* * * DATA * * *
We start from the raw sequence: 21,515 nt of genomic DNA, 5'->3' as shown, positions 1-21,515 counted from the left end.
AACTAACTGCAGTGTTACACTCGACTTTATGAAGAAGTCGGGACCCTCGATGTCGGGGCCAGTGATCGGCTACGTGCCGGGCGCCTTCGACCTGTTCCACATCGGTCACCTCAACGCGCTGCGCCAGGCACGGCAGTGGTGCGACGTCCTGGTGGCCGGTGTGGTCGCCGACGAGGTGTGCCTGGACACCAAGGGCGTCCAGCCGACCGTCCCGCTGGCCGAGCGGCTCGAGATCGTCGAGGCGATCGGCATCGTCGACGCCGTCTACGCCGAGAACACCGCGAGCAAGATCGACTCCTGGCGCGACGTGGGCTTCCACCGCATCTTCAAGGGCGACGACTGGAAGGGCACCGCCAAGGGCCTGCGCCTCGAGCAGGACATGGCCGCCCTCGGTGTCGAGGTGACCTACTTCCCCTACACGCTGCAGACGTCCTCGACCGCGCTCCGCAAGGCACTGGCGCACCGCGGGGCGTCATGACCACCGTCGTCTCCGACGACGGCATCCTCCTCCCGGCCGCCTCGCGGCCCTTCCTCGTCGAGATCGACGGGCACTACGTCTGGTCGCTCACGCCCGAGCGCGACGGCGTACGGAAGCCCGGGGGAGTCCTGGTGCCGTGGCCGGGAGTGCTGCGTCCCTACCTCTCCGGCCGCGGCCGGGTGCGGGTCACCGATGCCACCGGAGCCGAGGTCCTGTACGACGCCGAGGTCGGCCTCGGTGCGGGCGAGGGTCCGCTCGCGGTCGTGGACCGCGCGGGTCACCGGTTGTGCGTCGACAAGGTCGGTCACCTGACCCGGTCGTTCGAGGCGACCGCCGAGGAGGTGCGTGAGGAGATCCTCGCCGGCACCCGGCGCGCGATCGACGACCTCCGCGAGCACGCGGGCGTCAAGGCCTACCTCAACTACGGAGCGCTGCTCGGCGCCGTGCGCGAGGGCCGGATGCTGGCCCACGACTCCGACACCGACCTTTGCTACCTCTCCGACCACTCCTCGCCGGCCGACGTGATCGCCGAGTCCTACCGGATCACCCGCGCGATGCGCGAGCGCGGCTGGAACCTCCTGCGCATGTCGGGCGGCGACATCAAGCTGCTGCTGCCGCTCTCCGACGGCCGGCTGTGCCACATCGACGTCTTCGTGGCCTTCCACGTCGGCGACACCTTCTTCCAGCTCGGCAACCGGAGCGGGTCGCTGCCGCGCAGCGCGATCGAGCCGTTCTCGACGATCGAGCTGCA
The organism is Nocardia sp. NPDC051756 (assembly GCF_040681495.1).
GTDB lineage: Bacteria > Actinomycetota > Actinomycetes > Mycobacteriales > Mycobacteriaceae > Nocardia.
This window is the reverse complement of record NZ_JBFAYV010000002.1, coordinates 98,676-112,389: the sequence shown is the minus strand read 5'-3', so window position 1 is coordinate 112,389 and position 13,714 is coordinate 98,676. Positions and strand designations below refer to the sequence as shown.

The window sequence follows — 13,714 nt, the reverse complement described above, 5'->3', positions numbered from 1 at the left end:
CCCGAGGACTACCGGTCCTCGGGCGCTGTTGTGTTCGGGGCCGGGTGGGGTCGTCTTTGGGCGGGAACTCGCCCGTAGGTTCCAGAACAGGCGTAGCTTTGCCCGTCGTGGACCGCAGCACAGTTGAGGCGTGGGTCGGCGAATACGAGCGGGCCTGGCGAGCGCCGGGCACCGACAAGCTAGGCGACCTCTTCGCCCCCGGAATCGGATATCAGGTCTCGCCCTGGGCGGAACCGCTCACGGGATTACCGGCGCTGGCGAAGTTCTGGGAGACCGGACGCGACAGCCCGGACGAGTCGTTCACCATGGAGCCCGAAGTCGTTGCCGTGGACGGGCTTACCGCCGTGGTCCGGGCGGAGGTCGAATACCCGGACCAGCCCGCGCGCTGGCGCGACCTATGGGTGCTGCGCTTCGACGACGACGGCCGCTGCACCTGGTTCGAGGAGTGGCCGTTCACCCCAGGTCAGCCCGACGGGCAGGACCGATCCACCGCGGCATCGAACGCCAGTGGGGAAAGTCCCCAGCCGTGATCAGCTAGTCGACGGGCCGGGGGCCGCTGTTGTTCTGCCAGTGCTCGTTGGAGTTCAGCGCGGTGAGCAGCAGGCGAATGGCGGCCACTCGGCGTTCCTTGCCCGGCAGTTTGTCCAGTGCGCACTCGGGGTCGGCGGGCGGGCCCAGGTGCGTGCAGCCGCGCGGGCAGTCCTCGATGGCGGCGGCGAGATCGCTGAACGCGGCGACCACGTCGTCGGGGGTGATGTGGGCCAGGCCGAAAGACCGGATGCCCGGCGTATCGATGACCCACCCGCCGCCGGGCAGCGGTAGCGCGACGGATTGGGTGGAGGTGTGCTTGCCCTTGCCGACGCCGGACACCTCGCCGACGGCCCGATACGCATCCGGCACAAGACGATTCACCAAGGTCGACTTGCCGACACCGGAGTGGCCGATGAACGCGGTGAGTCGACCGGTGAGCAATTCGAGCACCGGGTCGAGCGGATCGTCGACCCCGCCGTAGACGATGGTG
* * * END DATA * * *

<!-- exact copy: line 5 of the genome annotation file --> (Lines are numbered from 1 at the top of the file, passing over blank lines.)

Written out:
This window is the reverse complement of record NZ_JBFAYV010000002.1, coordinates 98,676-112,389: the sequence shown is the minus strand read 5'-3', so window position 1 is coordinate 112,389 and position 13,714 is coordinate 98,676. Positions and strand designations below refer to the sequence as shown.